Vol. 15  No.5                                                                                    Written By Allan C. Holden                                                                           February 2018


 I Hear That Train A-Comin'!

I hear the train a comin,' rollin' round the bend,

I ain't seen the sunshine since I don't know when!

Well, friends, I am not in Folsom Prison, as of yet, but seeing the sunshine is indeed a real treat in January!

           Today, I spent time cleaning out my cat's food dish before I added a fresh helping of Ocean Whitefish and Sardines. As I was busy making his bowl sparkle, I started thinking . . . "Will he notice?"

           Most likely not. I could have dumped a can of food onto the floor and he would have been just as thankful. I clean Charlie's dish because I love him.

     Then I thought about the beautiful sunshine today and I thought, "Thank you, Lord."

I need to remember to thank Him everyday, even when it is cloudy.

We were nearing the end of the last bottle club meeting, when, right before my very eyes, I saw the color drain from Kevin's face! Suddenly he took on his most serious face, as he exclaimed, "We only have 3 meetings left before the bottle show!"

Kevin is right! Here are the meeting dates leading up to the show. This meeting falls on the 13th, the March meeting is on the 13th, and April meeting falls on the 10th , and our show is on April 14th!

Yes sir! That train is rolling in our direction! It won't be long before we hear that old familiar steam whistle blowing! I hope you are planning to jump onboard!

This will be our 39th annual show. . . can you believe it?

Kevin has ordered the show posters and handbills. John Pastor has already started running the bottle show's ad in the January addition of Antique Bottle & Glass Collector.

Once again, the raffle prize will be a brand-new White's Treasure Master metal detector. This is really a super nice metal detector! This detector has the depth and features of detectors costing hundreds of dollar more just a few years back!

John also mentioned, as of Monday 01/29/2018, the show contacts are in the mail!

I am excited! The Kalamazoo Antique Bottle Show is like spotting the first robin-of-spring for me!

This winter hasn't been as bad as many I have survived, but they never seem to be easy.

My business came to a screeching halt right after Christmas. I should be ready for that by now; it always happens!

Adding to my problem was some unexpected expenses, that is challenging with no income. Have you noticed the one thing you can depend on in this life are the bills? "Neither snow, nor rain, nor sleet, nor gloom of night stays these couriers from the swift completion of their appointed rounds." The bills must go through!

Instead of going south, my parents decided to stay home this winter, so I am praying we slip on into spring without a major blizzard.

How many of you remember the blizzard of 1978?

I saw some vintage news coverage of that storm on 'M-Live' News. In that coverage it didn't look nearly as bad as it really was. Much of their footage was taken after things were opened back up. Honestly, you had to be there.

I had a full sized Oldsmobile parked in my driveway. The snow was coming down so hard, I grabbed my camera and took a picture when the snow was above the car's rocker panels. It just kept coming-and-coming non-stop! A few hours later, I took a photo when the snow was half way up the door. I took yet another picture when it reached the door glass and the last photo I took, all you could see was of the top of the radio antenna! I had one of those little "Union 76" antenna toppers, and, that was all you could see!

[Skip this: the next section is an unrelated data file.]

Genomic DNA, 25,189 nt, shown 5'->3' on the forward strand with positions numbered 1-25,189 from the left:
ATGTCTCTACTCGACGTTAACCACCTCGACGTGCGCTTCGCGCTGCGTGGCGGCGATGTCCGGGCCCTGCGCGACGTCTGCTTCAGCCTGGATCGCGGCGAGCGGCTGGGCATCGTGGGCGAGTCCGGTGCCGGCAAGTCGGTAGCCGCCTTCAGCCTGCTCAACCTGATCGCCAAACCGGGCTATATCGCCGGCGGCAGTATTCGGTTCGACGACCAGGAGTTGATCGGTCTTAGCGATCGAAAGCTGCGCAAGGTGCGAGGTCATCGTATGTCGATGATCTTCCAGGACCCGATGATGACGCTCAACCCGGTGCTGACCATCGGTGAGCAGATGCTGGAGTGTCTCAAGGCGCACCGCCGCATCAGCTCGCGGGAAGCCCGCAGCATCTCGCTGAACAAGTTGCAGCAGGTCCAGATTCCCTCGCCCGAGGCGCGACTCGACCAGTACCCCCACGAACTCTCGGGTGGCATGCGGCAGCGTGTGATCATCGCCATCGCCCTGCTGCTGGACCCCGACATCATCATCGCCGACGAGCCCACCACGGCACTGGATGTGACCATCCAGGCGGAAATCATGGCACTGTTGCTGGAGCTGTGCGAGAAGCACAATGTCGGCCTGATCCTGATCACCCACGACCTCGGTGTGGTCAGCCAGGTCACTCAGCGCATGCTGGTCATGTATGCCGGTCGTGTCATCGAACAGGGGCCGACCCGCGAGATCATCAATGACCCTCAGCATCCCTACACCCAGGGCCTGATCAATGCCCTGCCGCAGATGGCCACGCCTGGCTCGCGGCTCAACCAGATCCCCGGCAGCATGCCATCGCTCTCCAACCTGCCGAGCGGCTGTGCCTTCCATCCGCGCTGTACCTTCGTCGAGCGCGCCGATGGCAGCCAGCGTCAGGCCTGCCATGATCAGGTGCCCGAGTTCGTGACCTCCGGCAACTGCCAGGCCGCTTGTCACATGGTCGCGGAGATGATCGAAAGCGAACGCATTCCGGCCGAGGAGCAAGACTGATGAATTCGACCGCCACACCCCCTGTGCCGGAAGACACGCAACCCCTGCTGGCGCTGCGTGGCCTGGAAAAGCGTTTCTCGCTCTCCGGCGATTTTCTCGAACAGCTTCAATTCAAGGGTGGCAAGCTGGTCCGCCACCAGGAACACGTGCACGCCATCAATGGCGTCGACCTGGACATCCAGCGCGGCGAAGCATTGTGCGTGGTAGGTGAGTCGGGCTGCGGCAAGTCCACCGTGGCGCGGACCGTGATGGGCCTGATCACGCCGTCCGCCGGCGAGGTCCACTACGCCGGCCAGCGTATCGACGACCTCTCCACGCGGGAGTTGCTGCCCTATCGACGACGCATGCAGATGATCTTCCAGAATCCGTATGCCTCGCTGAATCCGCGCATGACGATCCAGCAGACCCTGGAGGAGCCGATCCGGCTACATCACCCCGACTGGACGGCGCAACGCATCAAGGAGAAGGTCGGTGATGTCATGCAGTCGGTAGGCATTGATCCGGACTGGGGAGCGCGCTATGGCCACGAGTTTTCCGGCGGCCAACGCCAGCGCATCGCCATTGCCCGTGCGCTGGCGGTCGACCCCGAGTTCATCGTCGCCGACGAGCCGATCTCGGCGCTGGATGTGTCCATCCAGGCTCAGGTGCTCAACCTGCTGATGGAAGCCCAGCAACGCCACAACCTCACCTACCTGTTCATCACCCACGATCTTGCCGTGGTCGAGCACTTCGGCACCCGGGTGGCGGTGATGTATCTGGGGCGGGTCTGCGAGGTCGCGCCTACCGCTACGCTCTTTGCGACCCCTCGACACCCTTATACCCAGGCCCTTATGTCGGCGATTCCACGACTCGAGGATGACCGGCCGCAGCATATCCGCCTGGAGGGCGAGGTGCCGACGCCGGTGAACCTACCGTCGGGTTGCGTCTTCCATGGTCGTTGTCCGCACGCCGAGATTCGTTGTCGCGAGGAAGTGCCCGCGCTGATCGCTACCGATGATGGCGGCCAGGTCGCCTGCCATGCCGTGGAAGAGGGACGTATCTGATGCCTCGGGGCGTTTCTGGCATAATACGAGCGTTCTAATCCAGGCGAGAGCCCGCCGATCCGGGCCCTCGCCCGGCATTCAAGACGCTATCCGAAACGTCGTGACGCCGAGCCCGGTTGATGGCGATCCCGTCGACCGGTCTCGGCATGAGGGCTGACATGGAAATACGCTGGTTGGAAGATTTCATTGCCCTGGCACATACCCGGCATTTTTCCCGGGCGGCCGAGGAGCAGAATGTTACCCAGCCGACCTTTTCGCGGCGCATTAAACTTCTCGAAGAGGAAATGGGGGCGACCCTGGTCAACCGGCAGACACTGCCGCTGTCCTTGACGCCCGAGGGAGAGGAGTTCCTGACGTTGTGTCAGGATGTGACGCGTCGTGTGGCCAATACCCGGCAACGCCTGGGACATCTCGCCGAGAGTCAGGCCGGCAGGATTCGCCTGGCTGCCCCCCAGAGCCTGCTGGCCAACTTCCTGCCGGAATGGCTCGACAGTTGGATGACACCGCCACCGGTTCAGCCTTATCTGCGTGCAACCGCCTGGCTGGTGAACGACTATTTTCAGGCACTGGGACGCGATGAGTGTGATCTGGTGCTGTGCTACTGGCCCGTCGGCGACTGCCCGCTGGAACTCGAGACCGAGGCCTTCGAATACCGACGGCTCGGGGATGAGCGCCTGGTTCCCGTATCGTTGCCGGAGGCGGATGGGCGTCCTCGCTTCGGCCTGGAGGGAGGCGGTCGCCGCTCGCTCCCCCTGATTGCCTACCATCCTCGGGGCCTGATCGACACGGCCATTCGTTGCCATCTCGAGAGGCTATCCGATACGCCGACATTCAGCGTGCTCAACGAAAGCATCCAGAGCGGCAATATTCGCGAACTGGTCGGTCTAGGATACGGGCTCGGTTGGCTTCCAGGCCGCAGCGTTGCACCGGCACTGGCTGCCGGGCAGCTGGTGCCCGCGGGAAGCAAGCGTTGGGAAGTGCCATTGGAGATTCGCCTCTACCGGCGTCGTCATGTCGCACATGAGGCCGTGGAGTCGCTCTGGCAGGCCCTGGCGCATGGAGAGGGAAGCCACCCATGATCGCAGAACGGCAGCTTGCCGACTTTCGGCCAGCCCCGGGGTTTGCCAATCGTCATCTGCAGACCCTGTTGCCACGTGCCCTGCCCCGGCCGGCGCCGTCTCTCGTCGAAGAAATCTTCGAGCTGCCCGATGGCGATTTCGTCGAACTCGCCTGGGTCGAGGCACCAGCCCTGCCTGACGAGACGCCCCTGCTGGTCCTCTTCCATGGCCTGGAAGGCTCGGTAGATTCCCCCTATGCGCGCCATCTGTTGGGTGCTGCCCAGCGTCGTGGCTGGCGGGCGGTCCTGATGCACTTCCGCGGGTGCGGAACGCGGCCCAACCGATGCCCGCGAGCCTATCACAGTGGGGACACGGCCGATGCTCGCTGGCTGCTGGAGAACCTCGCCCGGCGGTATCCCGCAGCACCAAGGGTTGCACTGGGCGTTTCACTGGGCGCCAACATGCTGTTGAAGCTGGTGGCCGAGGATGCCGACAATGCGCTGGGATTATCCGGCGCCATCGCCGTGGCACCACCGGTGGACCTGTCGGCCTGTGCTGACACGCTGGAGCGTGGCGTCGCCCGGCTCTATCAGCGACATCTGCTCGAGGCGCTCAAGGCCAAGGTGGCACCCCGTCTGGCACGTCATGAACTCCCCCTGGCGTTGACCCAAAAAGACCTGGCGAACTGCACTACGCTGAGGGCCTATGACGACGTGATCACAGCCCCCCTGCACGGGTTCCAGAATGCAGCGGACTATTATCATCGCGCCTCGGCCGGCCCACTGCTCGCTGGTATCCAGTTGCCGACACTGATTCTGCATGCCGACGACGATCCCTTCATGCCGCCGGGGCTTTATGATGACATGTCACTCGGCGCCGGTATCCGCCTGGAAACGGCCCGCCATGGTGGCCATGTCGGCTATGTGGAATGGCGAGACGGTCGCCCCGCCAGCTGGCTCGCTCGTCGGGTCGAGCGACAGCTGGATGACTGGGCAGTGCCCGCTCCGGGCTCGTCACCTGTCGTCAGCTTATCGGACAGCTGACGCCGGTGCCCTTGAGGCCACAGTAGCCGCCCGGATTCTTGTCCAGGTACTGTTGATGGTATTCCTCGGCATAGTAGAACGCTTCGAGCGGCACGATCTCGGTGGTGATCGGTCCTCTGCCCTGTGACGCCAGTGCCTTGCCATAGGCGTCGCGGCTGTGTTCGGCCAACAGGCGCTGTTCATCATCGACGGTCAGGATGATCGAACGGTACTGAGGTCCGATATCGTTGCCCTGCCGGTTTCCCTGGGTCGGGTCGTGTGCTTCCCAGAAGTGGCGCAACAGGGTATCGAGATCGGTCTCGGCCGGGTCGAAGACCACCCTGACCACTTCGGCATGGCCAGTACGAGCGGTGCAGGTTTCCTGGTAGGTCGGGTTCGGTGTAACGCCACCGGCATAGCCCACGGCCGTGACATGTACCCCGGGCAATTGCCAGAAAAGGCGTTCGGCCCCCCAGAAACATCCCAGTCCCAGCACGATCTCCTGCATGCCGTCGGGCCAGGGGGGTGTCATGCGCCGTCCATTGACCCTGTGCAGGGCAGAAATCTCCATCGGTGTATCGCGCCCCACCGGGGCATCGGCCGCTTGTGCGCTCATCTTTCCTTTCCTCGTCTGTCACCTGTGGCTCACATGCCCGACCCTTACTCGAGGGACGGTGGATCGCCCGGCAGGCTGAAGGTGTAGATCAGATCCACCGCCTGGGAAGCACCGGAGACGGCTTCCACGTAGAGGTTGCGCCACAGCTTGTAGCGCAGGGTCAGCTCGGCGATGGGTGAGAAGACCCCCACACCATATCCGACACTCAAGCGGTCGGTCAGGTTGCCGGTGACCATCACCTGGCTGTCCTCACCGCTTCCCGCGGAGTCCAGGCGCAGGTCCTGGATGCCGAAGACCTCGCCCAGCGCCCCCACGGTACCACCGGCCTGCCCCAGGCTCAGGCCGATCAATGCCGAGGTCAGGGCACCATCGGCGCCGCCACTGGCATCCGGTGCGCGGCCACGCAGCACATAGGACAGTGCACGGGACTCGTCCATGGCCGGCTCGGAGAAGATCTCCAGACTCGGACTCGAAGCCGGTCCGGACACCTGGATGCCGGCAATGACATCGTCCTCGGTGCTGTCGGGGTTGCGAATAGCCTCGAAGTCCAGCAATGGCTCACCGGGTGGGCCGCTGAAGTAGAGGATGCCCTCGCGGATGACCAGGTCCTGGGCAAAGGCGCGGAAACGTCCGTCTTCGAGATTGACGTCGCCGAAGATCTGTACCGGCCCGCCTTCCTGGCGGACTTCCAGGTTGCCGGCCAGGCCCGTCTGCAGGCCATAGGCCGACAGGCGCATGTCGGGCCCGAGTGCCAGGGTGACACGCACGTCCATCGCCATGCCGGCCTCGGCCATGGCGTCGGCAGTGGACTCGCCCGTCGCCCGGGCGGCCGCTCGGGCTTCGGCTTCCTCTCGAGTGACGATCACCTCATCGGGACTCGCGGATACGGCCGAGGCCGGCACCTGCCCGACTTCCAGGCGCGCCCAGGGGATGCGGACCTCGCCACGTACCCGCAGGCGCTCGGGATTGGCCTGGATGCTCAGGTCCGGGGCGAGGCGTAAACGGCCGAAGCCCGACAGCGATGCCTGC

Now, mind you, this was not a snow drift, this was actual accumulation! We had snow drifts as high as a house! At the time, I was working for my father at Curtis Trailer Sales in Plainwell, but living in Kalamazoo. In Plainwell we had an entire RV lot to shovel out!

Each February we had a huge, pre-spring open house extravaganza! It was a lot of fun, and very successful! Except for 1978 with all its snow, the timing was near perfect! Our sale was just ahead of most local area dealer shows so we got the first chance at making important sales.

We would close down much of our service center and use those two big service buildings for indoor displays. We would pack them neatly in rows with new truck-campers, travel- trailers, fifth-wheels, motor-homes and pop-up campers. Every single unit was fully lighted and sparkling clean. We didn't just pull them off the lot and let the ice melt, they were all polished spotless, showroom perfect.

We also had a huge building that had served as our regular showroom and it too was filled with the very latest models! The display also continued outdoors onto the lot, where every RV was lighted and every furnace running, so they were all warm and cozy. Yes, even used units!

We would also have factory representatives on hand which was always fun! Shoup's Market in Otsego would make about 80 dozen tasty sour- cream donuts, fresh each day, over the 10 day sale. The coffee, donuts, punch and popcorn was always fresh.

My father didn't leave all the little campers out. They all got a big kick out of the candy dish. Dad would have a new Port-a-Potti with the lid up, and the toilet bowl filled with candy! Also, passing out bags of popcorn and tying balloons was Jerry The Clown! Honestly, it was such a fun time!

We had an older homeless man who had discovered the free donuts. Each day he would show up, and, when he didn't think anyone was looking, he would smuggle out as many donuts as he could stuff into his dirty clothes.

My father was told about what was going on and he decided to take action. I watched from a distance, and sure enough, the next morning the man sipped his coffee as he looked around for his chance to fill his pockets with warm donuts, a couple donuts with each sip before he finished his coffee.

My dad caught him red-handed! Everyone was expecting Dad to have some words with the elderly man and usher him out the door, but he surprised all of us. Dad walked up with a flick of his wrist, he snapped open a paper sack and started filling it with donuts, then he handed it to the man. I remember the man nodding, tugging on the brim of his hat, clutching the bag close to his chest and leaving. I never saw him again.